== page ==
Madeline Hoherd
Feb 15, 2017 Madeline Hoherd rated it really liked it  ·  review of another edition
Entertaining.
Phyllis
Jan 01, 2017 Phyllis rated it really liked it  ·  review of another edition
This author was mentioned in a novel I read recently, so I checked out one of her books, which I had previously heard of but not read. This is the first in the series in chronology of characters and story, but not the first published. It's a welcome respite from issue and message novels in which the story is concocted to make some political or moral point. There is no real point here. The characters are vivid and quirky, far from idealized, and the action is never dramatic. Just when you think a ...more
Liz
Sep 29, 2016 Liz rated it liked it  ·  review of another edition
The kindle edition is riddled with typos -- sometimes more than one on each page. Very distracting.
Marlene
Aug 04, 2011 Marlene rated it it was ok  ·  review of another edition
I read this because Lydia Davis had mentioned de la Roche's Jalna books as among her literary influences. Have to say I found it a bit of a slog, however. "The Building of Jalna" is the first book, chronologically, although it was not the first book published, and perhaps "Jalna" was more compelling. This one boils down to lovely, wealthy people to whom nothing terribly riveting happens as they establish their home and dynasty in Ontario, Canada. The author may have been striving to create somet ...more
Kurt
Sep 06, 2012 Kurt rated it liked it
First in the series of well-known Canadian stories. The writing feels dated--well, because it was written about 50 years ago. The author keeps the reader at arm's length the whole time. It was good enough for me to try the second novel (of which I'm half-through). Though, I worry, it's a bit too staid to compete with the other items in my to-read list.

Luckily the pace is brisk. So quite a bit happens in each novel, it just doesn't get very intimate. Meaning, you don't really feel what the charac
...more
K.l.
Feb 29, 2012 K.l. rated it it was amazing  ·  review of another edition
Possibly my favorite Jalna book! Even though it was written as a prequel (Jalna was the first book actually written) it is chronologically the first book in the series. I traces the travels of a young Captain Philip Whiteoak and his wife Adeline from their station in India, to England, Ireland, Quebec and finally Ontario where they build their house - Jalna.
We see Adeline's stubborness in ensuring that she give birth to her second son Ernest in the half completed house, her rage at a young girl
...more
Elisabeth
Grande série de 16 tomes écrite par une Canadienne anglaise. Histoire se déroulant dans la région des grands lacs de l'Ontario.
Chronique familiale. Chaque tome suit un des membres de la famille. Accent cependant sur Renny, le petit-fils de la propriétaire.
On suit la famille sur quatre générations. C'est un peu long, mais donne une vision de l'histoire ontarienne rurale de l'avant première guerre mondiale (et un peu après).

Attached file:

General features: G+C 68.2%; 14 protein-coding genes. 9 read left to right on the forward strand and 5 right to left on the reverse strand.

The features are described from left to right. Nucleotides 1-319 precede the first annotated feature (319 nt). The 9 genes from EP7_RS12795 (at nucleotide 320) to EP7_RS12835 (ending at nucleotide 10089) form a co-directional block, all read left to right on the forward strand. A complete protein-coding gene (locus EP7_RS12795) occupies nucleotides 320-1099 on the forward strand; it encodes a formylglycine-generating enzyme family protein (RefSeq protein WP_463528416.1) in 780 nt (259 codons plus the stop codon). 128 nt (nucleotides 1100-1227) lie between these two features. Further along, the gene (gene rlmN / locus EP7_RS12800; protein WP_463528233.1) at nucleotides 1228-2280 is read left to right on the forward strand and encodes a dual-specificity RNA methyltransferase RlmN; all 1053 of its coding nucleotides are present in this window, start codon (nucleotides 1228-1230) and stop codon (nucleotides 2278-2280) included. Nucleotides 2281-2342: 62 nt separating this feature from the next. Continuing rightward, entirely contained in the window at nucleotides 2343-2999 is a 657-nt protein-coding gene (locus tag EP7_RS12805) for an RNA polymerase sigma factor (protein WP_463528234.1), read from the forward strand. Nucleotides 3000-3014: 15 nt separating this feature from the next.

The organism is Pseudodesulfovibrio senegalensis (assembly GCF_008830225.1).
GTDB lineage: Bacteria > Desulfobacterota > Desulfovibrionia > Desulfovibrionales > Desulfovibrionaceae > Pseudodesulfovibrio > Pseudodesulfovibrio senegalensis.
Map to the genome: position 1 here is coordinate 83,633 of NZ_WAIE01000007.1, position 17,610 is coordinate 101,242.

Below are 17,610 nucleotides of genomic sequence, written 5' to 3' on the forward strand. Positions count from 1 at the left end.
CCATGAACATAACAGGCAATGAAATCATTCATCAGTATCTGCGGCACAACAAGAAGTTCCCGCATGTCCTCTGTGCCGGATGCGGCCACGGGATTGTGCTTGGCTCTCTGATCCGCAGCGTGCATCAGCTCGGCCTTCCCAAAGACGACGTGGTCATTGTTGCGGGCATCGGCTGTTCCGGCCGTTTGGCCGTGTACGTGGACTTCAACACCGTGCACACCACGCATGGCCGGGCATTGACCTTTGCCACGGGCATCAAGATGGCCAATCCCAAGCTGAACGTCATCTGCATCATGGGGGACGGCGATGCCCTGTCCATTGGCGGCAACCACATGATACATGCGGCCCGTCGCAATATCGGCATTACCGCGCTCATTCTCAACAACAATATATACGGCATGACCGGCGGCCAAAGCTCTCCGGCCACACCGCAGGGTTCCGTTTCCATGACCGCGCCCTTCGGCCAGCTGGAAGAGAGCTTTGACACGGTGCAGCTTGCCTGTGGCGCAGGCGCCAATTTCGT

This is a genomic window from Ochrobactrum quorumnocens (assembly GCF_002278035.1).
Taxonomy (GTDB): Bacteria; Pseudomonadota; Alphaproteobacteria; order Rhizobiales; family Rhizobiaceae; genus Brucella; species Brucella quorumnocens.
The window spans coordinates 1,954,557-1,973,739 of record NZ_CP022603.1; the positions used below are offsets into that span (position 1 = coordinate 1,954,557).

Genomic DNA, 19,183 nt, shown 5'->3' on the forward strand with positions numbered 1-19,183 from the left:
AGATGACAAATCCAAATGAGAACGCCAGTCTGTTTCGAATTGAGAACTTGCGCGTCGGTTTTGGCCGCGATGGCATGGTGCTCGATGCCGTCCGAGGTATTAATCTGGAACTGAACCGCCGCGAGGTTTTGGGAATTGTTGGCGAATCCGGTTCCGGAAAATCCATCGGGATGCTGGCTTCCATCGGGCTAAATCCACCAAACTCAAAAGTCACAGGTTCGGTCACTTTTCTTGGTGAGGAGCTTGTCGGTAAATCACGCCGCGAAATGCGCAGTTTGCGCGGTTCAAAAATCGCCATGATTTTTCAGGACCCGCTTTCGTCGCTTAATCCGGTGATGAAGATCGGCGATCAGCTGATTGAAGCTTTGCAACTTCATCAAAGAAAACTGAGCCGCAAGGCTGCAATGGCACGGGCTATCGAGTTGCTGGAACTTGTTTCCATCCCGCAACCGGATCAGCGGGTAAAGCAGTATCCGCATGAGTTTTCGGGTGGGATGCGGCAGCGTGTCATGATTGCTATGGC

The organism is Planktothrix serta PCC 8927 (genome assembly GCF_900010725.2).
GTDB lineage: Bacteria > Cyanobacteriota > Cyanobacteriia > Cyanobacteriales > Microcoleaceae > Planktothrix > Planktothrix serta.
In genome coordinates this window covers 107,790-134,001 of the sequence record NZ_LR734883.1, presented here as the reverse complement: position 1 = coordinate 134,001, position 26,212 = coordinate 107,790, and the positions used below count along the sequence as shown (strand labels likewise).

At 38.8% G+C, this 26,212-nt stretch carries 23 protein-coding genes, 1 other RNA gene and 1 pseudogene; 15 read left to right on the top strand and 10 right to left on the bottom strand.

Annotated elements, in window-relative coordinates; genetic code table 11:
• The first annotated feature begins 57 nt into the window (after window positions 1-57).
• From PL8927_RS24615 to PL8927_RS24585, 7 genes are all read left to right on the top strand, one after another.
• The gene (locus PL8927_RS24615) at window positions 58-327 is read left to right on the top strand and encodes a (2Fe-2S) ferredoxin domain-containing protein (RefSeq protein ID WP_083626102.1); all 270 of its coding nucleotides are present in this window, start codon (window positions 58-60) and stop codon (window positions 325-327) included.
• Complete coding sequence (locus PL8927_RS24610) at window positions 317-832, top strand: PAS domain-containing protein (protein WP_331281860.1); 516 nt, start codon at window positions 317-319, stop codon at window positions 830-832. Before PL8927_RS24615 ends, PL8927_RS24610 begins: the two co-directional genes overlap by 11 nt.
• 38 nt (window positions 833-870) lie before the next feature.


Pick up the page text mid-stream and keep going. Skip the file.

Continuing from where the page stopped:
J'ai lu cette série à l'âge de 14 ans... Mamy et moi nous arrachions les
...more
Amy
Oct 13, 2014 Amy rated it liked it  ·  review of another edition
I read a few books of this series in high school. I thought it was about time that I read all of them. It was a series that both my Mom and my Grandma read, enjoyed, and shared with each other. I thought it'd be nice to be part of that legacy.

This first book was a little hard to get into, there were parts that had me really absorbed, but other parts had me a little bored. Why explain such minute details? I guess it was a different time, and different writing style. But it just kept lingering on.
...more
Meg Ulmes
I decided to read the Jalna series this summer as a tribute to my Dad. He loved these novels and owned many of them. This is the first book in the series--and so of course it introduces all the main characters and the building of the house that will dominate the story. The Whiteoak family is at the core of the story with the married couple Phillip and Adeline starring as the main characters in this slim volume. I had a little trouble getting into the first hundred pages, but after I got intrigue ...more
Kathy  Petersen
The Jalna books are leftover from my early teenage years. I wondered if I'd like them now that I'm a somewhat cynical but at any rate non-romantic grown-up. Surprise, surprise: I was even tempted to give it five stars. However, The Building of Jalna is really just an ordinary novel, but written, I think, when more care was expanded on character development and general description, on solid writing, even on grammar and construction and propriety. I find all that too much of a rarity in current no ...more
Colleen
In the 70's, these books were made into a series on Canadian TV. I was a young teenager and it must have been on past my bedtime, as I never did see it. But, I decided to read the books. These must be read in order, and I was taking them out of the library, so there were lots of delays. I eventually gave up trying to finish the series.

I recently found these as e books at my library and decided to read them again. I found that they have aged pretty well! Lots of drama between the characters, and
...more
Melissa